Skill sets and mind sets – using data to embed wellbeing in Northern Ireland
November 15, 2018
by Lauren Pennycook, Senior Policy and Development Officer
Data is powerful. Robust, reliable, and at the right level, data can tell us which groups in society need our help. Used to inform policymaking, data can help to break down silos, deliver convenient and co-ordinated public services, and prevent societal problems before they start. But do all levels of government have access to the data that they need in order to prioritise resources and improve wellbeing? And if not, how do we address the difficulties of incomplete, inaccurate or ineffectual data?
It has long been recognised that life is local, and that the availability of good quality data at local government level is critical for delivering services at the heart of our wellbeing, such as health and social care, education, and housing. However, as the Carnegie UK Trust has discovered through its Embedding Wellbeing in Northern Ireland project, the need for data at a local level is not always matched by its availability or accessibility.
1 April 2015 marked a once in a generation transformation of local government in Northern Ireland. With the reduction in the number of local authorities from 26 to 11 came new powers and responsibilities – most notably, in Community Planning, in which local Community Planning Partnerships had a duty to develop and monitor the progress towards Community Plans which would improve the wellbeing of citizens within the new local government areas.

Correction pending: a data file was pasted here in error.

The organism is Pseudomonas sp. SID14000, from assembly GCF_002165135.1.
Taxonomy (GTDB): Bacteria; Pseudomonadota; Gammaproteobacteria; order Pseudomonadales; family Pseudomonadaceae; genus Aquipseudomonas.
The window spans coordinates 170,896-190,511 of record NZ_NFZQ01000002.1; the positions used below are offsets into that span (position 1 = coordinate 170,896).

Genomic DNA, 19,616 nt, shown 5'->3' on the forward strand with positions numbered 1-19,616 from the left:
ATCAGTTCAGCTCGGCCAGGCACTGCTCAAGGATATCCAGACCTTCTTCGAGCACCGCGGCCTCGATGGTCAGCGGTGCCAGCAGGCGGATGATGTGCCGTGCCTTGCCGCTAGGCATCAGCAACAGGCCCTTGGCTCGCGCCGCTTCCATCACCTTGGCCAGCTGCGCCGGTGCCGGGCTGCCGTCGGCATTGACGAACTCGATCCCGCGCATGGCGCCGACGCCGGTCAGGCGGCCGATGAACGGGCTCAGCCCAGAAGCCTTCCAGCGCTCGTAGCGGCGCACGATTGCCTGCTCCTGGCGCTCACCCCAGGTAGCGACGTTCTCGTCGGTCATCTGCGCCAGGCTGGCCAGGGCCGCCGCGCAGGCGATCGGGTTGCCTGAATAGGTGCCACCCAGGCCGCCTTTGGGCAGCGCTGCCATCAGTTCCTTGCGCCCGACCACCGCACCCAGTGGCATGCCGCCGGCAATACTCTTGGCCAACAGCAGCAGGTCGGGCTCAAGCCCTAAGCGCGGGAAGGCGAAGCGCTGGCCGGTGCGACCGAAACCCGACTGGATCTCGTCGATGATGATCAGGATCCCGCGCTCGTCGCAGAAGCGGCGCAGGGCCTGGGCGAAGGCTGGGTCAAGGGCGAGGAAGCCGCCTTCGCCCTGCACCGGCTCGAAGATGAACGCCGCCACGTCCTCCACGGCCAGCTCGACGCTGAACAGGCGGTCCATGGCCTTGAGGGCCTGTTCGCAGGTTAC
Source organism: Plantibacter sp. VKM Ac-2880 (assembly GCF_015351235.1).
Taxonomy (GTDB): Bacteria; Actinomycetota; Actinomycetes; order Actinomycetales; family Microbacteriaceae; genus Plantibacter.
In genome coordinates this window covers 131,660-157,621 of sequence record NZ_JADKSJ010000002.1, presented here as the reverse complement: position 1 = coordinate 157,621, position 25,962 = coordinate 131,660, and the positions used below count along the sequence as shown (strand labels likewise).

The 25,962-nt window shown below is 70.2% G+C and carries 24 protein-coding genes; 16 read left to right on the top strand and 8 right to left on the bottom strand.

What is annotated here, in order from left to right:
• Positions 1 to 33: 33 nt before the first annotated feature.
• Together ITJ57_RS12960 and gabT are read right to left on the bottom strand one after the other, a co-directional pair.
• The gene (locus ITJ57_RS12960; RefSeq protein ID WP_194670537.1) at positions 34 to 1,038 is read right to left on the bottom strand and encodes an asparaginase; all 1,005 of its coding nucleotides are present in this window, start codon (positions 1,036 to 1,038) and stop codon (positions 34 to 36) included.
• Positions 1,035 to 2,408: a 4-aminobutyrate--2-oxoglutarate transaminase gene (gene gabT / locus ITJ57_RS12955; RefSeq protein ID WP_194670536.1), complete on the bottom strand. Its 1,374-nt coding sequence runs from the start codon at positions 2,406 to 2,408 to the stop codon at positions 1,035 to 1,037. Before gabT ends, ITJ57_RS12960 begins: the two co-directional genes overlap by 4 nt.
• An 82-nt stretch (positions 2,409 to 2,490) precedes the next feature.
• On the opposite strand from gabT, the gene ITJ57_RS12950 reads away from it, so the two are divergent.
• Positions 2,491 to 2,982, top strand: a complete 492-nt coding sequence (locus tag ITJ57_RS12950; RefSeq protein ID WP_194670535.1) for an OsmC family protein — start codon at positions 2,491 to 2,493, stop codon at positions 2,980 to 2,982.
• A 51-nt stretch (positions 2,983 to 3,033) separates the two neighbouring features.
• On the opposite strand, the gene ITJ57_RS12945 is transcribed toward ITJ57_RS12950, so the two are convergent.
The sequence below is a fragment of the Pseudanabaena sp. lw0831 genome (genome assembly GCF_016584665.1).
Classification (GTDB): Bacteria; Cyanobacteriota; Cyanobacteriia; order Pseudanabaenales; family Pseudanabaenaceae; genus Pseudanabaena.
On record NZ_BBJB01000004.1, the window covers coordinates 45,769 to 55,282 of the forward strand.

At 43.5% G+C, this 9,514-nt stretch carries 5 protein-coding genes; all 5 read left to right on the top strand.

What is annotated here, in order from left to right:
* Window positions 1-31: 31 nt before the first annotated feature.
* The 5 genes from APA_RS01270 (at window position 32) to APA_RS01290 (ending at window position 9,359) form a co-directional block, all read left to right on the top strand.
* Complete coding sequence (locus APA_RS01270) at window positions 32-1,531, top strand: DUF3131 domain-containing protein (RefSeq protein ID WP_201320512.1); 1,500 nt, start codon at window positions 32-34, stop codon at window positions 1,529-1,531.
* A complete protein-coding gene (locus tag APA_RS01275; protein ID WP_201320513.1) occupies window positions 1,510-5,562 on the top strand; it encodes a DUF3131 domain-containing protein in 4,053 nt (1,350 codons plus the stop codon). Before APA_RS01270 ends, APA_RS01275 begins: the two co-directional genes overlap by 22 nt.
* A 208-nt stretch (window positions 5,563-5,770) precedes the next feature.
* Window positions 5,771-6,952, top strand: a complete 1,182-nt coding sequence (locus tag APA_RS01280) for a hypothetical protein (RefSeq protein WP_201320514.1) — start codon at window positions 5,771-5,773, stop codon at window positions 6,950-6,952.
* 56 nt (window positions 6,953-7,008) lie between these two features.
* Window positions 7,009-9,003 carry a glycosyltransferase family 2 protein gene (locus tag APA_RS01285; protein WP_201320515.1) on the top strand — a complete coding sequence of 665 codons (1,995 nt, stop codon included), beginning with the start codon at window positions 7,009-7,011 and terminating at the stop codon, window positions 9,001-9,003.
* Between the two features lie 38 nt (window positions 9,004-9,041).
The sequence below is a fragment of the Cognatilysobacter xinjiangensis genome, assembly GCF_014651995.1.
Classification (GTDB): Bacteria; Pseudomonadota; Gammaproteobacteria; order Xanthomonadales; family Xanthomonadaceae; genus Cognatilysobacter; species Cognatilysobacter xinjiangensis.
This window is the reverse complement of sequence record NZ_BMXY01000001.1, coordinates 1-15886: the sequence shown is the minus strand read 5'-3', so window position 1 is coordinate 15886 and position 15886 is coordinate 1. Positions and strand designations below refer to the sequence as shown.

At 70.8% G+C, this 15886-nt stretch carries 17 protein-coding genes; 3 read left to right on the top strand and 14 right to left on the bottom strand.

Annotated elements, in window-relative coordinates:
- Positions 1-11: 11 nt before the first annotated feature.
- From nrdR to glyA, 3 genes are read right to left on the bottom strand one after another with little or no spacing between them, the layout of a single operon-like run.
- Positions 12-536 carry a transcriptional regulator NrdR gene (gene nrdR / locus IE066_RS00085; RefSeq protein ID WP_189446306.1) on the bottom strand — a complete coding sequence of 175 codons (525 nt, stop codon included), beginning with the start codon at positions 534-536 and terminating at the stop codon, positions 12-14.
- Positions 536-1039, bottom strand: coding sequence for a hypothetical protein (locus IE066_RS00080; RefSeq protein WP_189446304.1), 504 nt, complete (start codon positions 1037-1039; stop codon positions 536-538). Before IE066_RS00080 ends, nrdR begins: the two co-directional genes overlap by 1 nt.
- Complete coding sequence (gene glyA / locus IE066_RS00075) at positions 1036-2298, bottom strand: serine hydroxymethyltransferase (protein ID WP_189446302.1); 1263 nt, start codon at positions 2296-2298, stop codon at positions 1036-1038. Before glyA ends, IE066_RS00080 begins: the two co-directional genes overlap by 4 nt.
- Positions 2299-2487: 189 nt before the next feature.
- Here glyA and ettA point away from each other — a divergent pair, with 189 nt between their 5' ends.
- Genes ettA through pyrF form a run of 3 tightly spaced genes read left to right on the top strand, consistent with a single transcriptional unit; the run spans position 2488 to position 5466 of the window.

In the Expressions of Interest received from the 11 Community Planning Partnerships to take part in the Trust’s Embedding Wellbeing in Northern Ireland programme, the use of data was a common challenge faced by all Partnerships in implementing the Community Plans. These challenges ranged from the extremes of a lack of data, with some key data sets only being available at an all-Northern Ireland level, to too much data – with large volumes of data on some thematic areas, making prioritisation in policymaking difficult. They centred around skills sets – a lack of analytical capacity at local government level; a lack of confidence in the robustness of internal evaluations; or apparent confusion between population indicators and performance management data. And they centred around mind sets – the lack of awareness of the importance of good quality data for the accuracy of decision-making by those with the power to approve resources for data analysis. They included visualisation – how to communicate the data already held in a way that tells the story of process and achievements to date in an inspiring and compelling way to the general public, largely unfamiliar with aggregation, algorithms, and anonymization.
Given the long-term nature of the Community Plans, with some setting the strategic direction for the local areas as far into the future as 2032, and aspirations for the Plans help shift public services to a preventative approach, good quality, robust data is essential. This is why the Trust is seeking to clarify the challenges experienced by the Community Planning Partnerships in collecting, analysing and incorporating data, and accompanying ‘what works’ evidence, into policy. Last week, we brought the three project participants together with representatives from the Department for Communities; the Northern Ireland Statistics Research Agency; and Nesta, to tackle what is possible, what is available, and what is good practice regarding the use of data at the local level.
As part of the project’s commitment to policy learning across the Community Planning network in Northern Ireland, we are now exploring how can support awareness raising of the importance of data and evidence to those with the power over the purse strings; its use in policymaking; and the presentation of data for communicating progress. We’re doing so to ensure not only what we measure is, in fact, what we treasure, but also to develop policy to deliver effective services, and communicate effectively about what is core to our wellbeing.